It would be like saying there are millions of VW beetles around, hence there's heaps of spare parts, hence they're very reliable.
This isn't aimed at anyone in particular, but I just want to get that off my chest. The 'spare parts availability' thing comes up in every ETA thread....
(I'm very late to this thread)
 

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...

So, the next question...

How much does a chronometer grade ETA 2892A2 movement alone cost? A Rolex 3135 movement alone?
I don't know exactly, but you should be able to get a rough sense of it from this: ETA Mechanical Watch Movements. I would think it is less expensive than a chrono and more expensive than a 2824. Bear in mind the sited I provided lists the retail price for non-bulk purchases. Large quantities purchased at wholesale will be considerably less.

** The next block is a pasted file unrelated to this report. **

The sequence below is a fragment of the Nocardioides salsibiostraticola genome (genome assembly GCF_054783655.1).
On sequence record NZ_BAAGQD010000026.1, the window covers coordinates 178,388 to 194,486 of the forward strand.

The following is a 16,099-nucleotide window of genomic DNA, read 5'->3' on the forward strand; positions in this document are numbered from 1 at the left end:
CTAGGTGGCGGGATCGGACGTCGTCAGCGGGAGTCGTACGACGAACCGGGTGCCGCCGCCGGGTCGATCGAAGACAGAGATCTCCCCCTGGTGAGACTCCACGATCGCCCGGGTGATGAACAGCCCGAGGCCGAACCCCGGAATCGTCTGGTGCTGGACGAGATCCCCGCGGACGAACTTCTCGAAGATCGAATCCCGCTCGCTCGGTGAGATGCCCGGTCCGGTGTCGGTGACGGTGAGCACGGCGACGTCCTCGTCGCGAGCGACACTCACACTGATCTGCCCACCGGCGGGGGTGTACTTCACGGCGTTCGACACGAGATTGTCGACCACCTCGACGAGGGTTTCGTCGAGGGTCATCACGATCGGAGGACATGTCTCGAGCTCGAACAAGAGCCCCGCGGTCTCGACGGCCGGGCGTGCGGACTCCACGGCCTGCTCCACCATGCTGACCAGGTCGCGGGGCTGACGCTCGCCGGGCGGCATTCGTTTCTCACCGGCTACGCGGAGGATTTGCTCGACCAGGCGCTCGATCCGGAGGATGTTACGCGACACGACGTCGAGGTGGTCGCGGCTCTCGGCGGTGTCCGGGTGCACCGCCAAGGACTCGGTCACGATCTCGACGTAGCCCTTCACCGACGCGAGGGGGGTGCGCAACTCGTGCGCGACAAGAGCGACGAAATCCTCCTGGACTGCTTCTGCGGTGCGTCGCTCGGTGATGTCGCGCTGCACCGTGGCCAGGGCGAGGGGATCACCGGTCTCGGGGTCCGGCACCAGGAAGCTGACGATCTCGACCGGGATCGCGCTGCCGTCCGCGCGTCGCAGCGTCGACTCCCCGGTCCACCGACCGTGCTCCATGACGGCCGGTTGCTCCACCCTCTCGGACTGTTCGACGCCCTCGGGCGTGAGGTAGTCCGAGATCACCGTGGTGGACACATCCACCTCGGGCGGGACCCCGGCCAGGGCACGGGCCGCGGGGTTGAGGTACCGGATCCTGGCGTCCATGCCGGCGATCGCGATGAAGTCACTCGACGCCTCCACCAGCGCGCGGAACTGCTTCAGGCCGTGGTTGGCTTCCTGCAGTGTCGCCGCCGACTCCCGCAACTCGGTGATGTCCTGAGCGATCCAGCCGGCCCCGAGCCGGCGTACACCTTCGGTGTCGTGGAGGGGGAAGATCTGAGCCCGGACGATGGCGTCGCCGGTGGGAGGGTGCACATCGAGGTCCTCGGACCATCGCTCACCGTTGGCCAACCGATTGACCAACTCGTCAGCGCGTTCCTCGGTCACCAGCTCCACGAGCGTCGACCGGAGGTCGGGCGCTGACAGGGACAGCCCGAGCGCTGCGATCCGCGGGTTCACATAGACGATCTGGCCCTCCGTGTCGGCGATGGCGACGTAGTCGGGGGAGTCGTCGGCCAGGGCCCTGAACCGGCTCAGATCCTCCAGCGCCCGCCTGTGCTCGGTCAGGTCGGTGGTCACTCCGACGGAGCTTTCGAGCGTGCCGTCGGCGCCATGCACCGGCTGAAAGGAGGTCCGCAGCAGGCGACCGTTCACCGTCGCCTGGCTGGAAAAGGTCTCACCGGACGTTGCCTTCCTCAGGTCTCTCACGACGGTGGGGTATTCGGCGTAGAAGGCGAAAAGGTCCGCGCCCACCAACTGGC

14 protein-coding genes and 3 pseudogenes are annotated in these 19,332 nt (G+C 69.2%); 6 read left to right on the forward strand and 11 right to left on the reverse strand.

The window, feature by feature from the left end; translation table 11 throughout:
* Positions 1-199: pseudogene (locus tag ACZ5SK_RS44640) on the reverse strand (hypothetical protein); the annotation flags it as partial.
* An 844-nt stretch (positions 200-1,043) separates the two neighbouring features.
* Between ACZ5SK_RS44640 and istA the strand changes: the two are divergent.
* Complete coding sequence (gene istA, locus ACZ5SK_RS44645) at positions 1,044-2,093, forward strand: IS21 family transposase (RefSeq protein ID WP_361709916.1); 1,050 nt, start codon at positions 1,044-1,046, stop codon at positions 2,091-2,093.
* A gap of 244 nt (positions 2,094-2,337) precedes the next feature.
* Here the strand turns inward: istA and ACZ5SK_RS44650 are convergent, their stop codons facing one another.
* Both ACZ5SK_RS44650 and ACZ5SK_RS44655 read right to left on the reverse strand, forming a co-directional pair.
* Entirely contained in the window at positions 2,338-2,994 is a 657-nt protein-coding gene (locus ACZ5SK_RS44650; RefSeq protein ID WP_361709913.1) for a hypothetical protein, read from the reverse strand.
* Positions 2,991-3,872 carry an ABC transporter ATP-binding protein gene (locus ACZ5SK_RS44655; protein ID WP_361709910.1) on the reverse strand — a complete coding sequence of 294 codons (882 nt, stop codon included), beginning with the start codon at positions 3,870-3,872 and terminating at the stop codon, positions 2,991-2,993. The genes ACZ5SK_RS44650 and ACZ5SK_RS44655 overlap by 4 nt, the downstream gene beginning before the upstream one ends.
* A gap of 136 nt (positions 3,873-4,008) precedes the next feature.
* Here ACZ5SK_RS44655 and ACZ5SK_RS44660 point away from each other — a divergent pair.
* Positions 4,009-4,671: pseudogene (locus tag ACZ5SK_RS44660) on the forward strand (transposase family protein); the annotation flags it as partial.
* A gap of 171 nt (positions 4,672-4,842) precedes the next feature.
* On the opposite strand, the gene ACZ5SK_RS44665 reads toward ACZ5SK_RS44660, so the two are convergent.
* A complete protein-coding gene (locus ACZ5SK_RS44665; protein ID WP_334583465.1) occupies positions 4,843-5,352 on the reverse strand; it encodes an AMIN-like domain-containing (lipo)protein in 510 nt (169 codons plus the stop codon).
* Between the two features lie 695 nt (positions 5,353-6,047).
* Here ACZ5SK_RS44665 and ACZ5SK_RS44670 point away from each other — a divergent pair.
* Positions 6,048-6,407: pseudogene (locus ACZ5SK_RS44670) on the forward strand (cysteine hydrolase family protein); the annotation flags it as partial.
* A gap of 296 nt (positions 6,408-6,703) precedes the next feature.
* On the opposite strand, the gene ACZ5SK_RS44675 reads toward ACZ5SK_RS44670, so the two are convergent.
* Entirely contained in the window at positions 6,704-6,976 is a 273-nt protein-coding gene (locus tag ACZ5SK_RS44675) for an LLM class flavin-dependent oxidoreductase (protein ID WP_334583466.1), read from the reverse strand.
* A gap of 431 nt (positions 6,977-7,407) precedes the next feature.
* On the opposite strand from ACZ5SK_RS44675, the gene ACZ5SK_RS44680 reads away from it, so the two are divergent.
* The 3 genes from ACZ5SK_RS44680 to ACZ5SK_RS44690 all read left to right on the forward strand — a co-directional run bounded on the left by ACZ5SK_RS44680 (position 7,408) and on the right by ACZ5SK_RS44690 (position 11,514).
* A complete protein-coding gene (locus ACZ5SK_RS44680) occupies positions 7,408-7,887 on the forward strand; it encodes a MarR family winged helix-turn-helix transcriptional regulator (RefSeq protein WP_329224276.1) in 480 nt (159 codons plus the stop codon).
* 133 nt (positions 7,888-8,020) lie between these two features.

As for the Rolex one, I'm sure Rolex won't disclose that info, but perhaps someone who's recently had to pay for a full movement replacement could give you a sense of it.

All the best.
 

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I don't know how you and others came to such a conclusion, but I am confident that it is an incorrect conclusion. The cost of the watch's movement is very definitely connected to the retail price. The cost of the movement may not comprise the entirety or even majority share of a watch's retail price, but it certainly is a portion of the production costs and the maker/seller does intend to recoup the cost of the movement along with other costs and intangible factors.